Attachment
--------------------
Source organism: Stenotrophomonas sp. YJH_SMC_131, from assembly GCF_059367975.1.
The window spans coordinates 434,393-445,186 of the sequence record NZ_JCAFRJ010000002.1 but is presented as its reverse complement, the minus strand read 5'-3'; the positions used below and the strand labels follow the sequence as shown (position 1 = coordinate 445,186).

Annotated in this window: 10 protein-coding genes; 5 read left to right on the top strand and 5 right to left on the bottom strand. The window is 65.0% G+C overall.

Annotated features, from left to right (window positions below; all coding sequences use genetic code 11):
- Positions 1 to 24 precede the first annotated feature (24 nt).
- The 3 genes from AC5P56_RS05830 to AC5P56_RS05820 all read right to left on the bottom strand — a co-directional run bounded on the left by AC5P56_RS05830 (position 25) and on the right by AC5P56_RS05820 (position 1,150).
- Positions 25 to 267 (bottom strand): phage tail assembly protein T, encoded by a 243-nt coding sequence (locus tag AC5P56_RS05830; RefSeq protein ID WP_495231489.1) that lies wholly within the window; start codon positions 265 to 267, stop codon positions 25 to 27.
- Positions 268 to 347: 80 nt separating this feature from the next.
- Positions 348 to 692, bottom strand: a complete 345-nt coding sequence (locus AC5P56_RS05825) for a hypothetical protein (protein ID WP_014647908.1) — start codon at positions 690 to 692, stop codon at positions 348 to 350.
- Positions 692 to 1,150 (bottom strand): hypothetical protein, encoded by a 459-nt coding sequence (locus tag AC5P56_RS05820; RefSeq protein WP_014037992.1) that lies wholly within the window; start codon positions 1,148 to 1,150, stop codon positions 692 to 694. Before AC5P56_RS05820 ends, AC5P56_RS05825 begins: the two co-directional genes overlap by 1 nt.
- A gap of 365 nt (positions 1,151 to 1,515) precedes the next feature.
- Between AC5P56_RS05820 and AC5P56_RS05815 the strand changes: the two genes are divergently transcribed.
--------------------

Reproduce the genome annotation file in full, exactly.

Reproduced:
Source organism: Stenotrophomonas sp. YJH_SMC_131, from assembly GCF_059367975.1.
The window spans coordinates 434,393-445,186 of the sequence record NZ_JCAFRJ010000002.1 but is presented as its reverse complement, the minus strand read 5'-3'; the positions used below and the strand labels follow the sequence as shown (position 1 = coordinate 445,186).

Annotated in this window: 10 protein-coding genes; 5 read left to right on the top strand and 5 right to left on the bottom strand. The window is 65.0% G+C overall.

Annotated features, from left to right (window positions below; all coding sequences use genetic code 11):
- Positions 1 to 24 precede the first annotated feature (24 nt).
- The 3 genes from AC5P56_RS05830 to AC5P56_RS05820 all read right to left on the bottom strand — a co-directional run bounded on the left by AC5P56_RS05830 (position 25) and on the right by AC5P56_RS05820 (position 1,150).
- Positions 25 to 267 (bottom strand): phage tail assembly protein T, encoded by a 243-nt coding sequence (locus tag AC5P56_RS05830; RefSeq protein ID WP_495231489.1) that lies wholly within the window; start codon positions 265 to 267, stop codon positions 25 to 27.
- Positions 268 to 347: 80 nt separating this feature from the next.
- Positions 348 to 692, bottom strand: a complete 345-nt coding sequence (locus AC5P56_RS05825) for a hypothetical protein (protein ID WP_014647908.1) — start codon at positions 690 to 692, stop codon at positions 348 to 350.
- Positions 692 to 1,150 (bottom strand): hypothetical protein, encoded by a 459-nt coding sequence (locus tag AC5P56_RS05820; RefSeq protein WP_014037992.1) that lies wholly within the window; start codon positions 1,148 to 1,150, stop codon positions 692 to 694. Before AC5P56_RS05820 ends, AC5P56_RS05825 begins: the two co-directional genes overlap by 1 nt.
- A gap of 365 nt (positions 1,151 to 1,515) precedes the next feature.
- Between AC5P56_RS05820 and AC5P56_RS05815 the strand changes: the two genes are divergently transcribed.